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GMP-Compliant Isolation and Large-Scale Expansion of Bone Marrow-Derived MSC
Published: Tuesday, August 14, 2012
Author: Natalie Fekete et al.

by Natalie Fekete, Markus T. Rojewski, Daniel F├╝rst, Ludwika Kreja, Anita Ignatius, Julia Dausend, Hubert Schrezenmeier


Mesenchymal stromal cells (MSC) have gained importance in tissue repair, tissue engineering and in immunosupressive therapy during the last years. Due to the limited availability of MSC in the bone marrow, ex vivo amplification prior to clinical application is requisite to obtain therapeutic applicable cell doses. Translation of preclinical into clinical-grade large-scale MSC expansion necessitates precise definition and standardization of all procedural parameters including cell seeding density, culture medium and cultivation devices. While xenogeneic additives such as fetal calf serum are still widely used for cell culture, its use in the clinical context is associated with many risks, such as prion and viral transmission or adverse immunological reactions against xenogeneic components.

Methods and Findings

We established animal-free expansion protocols using platelet lysate as medium supplement and thereby could confirm its safety and feasibility for large-scale MSC isolation and expansion. Five different GMP-compliant standardized protocols designed for the safe, reliable, efficient and economical isolation and expansion of MSC was performed and MSC obtained were analyzed for differentiation capacity by qPCR and histochemistry. Expression of standard MSC markers as defined by the International Society for Cellular Therapy as well as expression of additional MSC markers and of various chemokine and cytokine receptors was analysed by flow cytometry. Changes of metabolic markers and cytokines in the medium were addressed using the LUMINEX platform.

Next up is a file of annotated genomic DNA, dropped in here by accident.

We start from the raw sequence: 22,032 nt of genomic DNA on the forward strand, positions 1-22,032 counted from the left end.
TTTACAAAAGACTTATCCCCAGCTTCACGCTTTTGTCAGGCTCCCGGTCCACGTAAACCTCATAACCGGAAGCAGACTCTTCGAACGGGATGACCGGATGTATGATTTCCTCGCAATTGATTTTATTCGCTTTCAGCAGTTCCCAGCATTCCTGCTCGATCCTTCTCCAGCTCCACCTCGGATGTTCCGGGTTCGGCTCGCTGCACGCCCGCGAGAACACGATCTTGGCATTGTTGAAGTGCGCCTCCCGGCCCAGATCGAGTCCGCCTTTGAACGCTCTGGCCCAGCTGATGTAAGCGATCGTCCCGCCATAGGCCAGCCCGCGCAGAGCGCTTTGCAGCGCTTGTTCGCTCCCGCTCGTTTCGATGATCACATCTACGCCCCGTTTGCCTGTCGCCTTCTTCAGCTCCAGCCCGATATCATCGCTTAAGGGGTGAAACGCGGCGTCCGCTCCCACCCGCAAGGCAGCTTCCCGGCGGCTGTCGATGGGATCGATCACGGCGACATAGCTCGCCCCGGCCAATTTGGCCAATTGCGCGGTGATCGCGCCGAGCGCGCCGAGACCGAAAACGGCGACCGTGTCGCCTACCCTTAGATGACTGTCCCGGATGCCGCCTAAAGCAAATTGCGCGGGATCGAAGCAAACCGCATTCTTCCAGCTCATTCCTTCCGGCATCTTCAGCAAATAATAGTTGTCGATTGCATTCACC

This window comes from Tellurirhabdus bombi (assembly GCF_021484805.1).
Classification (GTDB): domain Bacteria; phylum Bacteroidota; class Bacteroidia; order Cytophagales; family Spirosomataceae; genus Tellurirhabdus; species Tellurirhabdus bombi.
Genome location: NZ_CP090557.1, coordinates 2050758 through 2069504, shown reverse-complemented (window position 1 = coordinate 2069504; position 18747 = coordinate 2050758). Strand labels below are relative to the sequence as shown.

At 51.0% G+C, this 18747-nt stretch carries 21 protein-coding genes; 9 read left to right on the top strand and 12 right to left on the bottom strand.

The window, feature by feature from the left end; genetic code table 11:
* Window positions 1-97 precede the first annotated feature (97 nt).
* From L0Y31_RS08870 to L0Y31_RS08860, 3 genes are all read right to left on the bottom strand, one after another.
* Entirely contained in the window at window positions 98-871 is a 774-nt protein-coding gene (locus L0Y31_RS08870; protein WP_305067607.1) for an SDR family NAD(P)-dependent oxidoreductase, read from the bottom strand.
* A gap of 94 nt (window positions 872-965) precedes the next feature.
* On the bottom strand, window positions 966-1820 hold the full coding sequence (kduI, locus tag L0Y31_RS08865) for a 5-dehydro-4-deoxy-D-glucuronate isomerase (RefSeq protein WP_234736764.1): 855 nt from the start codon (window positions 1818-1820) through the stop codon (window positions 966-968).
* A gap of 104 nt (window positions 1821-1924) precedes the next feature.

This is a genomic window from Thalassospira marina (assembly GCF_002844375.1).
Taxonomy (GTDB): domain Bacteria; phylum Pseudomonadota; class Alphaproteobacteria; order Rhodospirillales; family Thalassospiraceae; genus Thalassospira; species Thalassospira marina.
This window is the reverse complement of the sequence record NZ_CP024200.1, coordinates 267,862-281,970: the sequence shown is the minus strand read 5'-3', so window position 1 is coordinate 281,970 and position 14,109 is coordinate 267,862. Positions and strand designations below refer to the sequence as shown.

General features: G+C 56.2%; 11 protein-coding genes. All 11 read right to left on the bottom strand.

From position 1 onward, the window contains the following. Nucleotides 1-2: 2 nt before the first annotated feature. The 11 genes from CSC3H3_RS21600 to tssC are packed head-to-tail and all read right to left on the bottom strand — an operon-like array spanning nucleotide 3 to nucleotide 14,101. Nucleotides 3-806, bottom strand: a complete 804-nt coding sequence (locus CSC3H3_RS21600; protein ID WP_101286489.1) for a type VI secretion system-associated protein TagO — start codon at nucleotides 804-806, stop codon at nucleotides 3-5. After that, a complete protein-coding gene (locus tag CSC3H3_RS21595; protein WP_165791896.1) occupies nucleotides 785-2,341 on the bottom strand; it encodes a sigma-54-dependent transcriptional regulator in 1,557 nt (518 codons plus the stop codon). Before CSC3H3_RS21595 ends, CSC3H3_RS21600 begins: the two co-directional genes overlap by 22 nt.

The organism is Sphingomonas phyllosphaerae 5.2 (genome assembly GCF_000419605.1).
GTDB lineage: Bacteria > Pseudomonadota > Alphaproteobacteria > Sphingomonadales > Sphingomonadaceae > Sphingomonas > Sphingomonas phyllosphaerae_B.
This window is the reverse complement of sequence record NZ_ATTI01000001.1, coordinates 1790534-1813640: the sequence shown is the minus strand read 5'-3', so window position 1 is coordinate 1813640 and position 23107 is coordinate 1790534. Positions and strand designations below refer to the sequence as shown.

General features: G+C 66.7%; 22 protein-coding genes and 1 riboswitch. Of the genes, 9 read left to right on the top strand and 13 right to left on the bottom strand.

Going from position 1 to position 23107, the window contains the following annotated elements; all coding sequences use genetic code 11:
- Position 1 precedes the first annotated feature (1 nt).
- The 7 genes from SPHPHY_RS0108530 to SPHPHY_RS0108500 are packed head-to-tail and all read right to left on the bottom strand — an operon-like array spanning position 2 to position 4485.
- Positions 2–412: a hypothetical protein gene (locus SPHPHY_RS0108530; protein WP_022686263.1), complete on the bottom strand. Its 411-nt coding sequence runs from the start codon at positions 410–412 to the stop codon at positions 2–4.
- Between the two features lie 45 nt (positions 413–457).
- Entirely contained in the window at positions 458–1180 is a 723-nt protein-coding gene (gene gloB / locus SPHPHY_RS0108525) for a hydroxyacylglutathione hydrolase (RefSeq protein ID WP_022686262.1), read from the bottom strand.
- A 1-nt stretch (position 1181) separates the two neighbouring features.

The five different systems for isolation and expansion of MSC described in this study are all suitable to produce at least 100 millions of MSC, which is commonly regarded as a single clinical dose. Final products are equal according to the minimal criteria for MSC defined by the ISCT. We showed that chemokine and integrin receptors analyzed had the same expression pattern, suggesting that MSC from either of the systems show equal characteristics of homing and adhesion.